3 Photos That Will Make You Want to Stage a Vacant Listing

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By Patti Stern, Principal PJ & Company Staging and Interior Decorating

After making a desperate $50,000 price reduction on her parent’s well-maintained home a “Today Show” viewer asked real estate expert, Barbara Corcoran, if she should remove the dated furnishings. Corcoran’s advice: Never list a home without furniture. Stage it!

Vacant homes aren’t memorable and won’t stand out to buyers particularly in online listings where the majority of buyers begin their home search.

These three different vacant properties, pictured below, are a great example of how unfurnished homes can often look the same in the listing photos and get lost in a buyer’s search. Without furnishings, buyers can’t distinguish one home from another. None of the homes stand out or make it onto their “must see” list.

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Three different rooms, a master bedroom, living room and dining room, in three different vacant homes will look nearly identical to buyers online. Photo Credit: PJ & Company Staging and Interior Decorating

Regardless of price point, staging vacant homes is important to initially capture buyer interest and take them from the online listing to the front door. Once there, a well-staged home will help buyers emotionally connect to the property, ultimately taking their interest to the next level with an offer.

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Photo credit: PJ & Company Staging and Interior Decorating

Our team staged this 1930, $2 million plus historic mansion. Our goal was to showcase the incredible architectural detail of the home — from the crown molding, wainscoting, windows and hardwood floors, to the fireplaces, and more.

“This grand home has a beautiful interior with stunning details,” says Joanne and John Hoye of Berkshire Hathaway Home Services in West Hartford, Conn., the listing agents for the Hartford home. “However, most of the time buyers don’t have the vision to see what a room can look like. Larger vacant homes in particular can discourage buyers, who may think they don’t have enough pieces to furnish the home. A professional stager knows how to appropriately furnish a home, selecting the right sized pieces, colors and fabrics. Buyers see an inviting home, rather than a large vacant space, and get ideas on how they can arrange their furniture in the home. Ultimately it [staging] makes the home more saleable.”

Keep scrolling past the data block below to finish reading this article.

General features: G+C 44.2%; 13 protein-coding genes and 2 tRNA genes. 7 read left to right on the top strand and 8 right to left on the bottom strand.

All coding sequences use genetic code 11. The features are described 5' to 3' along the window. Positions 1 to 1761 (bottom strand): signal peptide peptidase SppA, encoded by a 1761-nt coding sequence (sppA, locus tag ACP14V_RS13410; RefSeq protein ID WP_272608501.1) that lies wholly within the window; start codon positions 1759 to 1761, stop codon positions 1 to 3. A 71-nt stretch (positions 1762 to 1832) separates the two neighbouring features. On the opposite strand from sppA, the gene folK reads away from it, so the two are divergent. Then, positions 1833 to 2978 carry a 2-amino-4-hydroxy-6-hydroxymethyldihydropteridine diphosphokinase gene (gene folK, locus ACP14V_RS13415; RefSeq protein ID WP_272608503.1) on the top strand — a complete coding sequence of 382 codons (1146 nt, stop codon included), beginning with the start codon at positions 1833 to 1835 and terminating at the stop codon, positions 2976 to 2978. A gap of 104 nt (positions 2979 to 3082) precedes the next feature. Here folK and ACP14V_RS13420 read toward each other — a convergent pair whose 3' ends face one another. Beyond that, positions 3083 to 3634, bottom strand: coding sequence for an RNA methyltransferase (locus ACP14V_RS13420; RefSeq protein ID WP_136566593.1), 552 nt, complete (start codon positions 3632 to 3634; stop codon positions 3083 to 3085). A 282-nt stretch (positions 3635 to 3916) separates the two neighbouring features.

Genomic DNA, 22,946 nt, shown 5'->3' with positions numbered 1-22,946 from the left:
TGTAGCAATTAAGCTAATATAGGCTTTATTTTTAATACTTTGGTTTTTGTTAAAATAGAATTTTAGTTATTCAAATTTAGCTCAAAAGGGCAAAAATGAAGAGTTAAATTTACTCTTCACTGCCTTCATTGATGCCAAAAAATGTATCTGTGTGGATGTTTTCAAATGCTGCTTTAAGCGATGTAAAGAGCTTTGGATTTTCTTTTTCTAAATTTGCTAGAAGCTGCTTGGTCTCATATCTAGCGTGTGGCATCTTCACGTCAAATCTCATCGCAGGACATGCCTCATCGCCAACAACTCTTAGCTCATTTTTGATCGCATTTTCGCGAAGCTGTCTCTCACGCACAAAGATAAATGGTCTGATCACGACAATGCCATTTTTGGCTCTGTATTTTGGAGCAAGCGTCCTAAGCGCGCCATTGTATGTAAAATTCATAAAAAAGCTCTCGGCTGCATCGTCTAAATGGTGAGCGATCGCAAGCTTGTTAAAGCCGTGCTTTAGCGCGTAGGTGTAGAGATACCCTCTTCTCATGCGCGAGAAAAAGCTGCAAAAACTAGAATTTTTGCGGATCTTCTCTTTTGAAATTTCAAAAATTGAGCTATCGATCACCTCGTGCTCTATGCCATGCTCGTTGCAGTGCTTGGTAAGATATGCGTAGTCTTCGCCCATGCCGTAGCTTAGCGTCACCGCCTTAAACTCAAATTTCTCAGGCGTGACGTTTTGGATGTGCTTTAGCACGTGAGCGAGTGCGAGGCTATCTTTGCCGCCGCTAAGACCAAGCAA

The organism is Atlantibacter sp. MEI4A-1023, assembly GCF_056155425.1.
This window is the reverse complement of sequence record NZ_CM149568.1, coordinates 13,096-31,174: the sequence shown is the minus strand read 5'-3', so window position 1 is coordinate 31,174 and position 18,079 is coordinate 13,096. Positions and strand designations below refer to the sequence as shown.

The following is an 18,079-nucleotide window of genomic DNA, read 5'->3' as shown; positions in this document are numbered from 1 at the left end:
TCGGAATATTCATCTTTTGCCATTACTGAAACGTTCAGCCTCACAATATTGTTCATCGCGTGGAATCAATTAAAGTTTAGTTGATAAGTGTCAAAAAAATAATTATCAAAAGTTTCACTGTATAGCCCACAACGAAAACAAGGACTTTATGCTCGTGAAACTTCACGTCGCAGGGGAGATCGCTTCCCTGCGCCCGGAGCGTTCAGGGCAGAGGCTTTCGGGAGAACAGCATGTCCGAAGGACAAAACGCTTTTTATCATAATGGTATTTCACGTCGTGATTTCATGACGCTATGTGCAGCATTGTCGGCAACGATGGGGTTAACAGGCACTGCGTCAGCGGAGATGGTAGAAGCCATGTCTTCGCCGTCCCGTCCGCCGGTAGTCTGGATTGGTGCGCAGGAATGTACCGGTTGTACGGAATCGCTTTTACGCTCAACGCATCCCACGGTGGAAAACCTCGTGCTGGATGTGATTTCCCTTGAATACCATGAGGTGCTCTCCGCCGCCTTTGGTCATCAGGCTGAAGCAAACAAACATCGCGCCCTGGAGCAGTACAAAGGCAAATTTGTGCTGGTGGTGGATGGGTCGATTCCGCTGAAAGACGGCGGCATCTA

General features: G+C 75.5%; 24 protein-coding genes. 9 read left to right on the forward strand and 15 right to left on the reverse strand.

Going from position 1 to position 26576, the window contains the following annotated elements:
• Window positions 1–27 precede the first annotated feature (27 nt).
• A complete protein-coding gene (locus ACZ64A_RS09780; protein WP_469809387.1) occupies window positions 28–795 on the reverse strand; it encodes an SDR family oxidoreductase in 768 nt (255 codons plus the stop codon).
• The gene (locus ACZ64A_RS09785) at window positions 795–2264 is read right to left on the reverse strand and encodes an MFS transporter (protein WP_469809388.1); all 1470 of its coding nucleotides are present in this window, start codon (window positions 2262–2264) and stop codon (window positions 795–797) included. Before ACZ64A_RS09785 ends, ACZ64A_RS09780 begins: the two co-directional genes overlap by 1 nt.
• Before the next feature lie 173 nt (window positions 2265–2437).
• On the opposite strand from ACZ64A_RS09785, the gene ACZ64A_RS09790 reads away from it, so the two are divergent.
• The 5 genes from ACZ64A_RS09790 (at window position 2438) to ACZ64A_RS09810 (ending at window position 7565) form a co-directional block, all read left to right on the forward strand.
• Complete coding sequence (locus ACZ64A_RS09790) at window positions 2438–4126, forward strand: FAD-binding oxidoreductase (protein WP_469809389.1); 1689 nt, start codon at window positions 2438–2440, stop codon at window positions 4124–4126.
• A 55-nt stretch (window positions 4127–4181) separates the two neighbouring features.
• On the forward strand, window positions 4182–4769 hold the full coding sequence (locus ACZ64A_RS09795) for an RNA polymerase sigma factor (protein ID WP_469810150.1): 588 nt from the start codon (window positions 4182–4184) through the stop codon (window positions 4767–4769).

Still need convincing or help convincing your sellers? Keep these insights in mind.

· It will sell faster. A vacant property can take up to 78 percent more time to sell than comparable furnished homes, according to the Real Estate Staging Association.

· Buyers will see it as their home. Only a few buyers can visualize a vacant room decorated and furnished. The majority of buyers, on the other hand, cannot envision how they will live in the home or use a room.

· They’ll stay longer. During a showing of a vacant home, I’ve found that buyers unable to connect with the space will only stay on average 5 minutes, compared to an average 40 minutes in a furnished home.

· Their furniture will fit. Empty rooms look smaller to buyers, who more often than not will think their favorite sectional or king-sized bed is too big. In larger homes, buyers will question if they have enough furniture. Either way they’ll be calculating the additional cost of new furniture rather than focusing on the home.

· Details stand out. Architectural details and key features can stand out when a home is professionally styled and staged whereas empty rooms put a spotlight on flaws or needed repairs.

See more examples of vacant home staging at www.PJStagingDecorating.com.
PattiABOUT THE AUTHOR: Patti Stern is a principal of PJ & Company Staging and Interior Decorating, and an interior decorator and accredited home stager. She and her team offer decorating and home staging services for individuals, real estate professionals, builders, and others in the industry. For more information visit pjstagingdecorating.com. She can be reached at patti@pjstagingdecorating.com.

Help Sellers Get Their Homes Back in Shape After Halloween

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Show sellers how to get their home back in showing shape after the Halloween fun ends: Brand, print, and hand deliver a free article: “Egging, Toilet Papering: How to Clean Up After Halloween Pranks” from the REALTOR® Content Resource. It’s one of five free articles now available in the “Halloween Home Horrors” article package you can email or share on any of your social media accounts today.

Visit houselogic.com for more articles like this.

Copyright 2014 NATIONAL ASSOCIATION OF REALTORS®

REALTOR® Content Resource is brought to you by the NATIONAL ASSOCIATION OF REALTORS®. With it, you can download free homeownership content from HouseLogic to your marketing materials.

See the Green: The Latest Nature-Inspired Hue in Staging

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By Melissa Dittmann Tracey, REALTOR® Magazine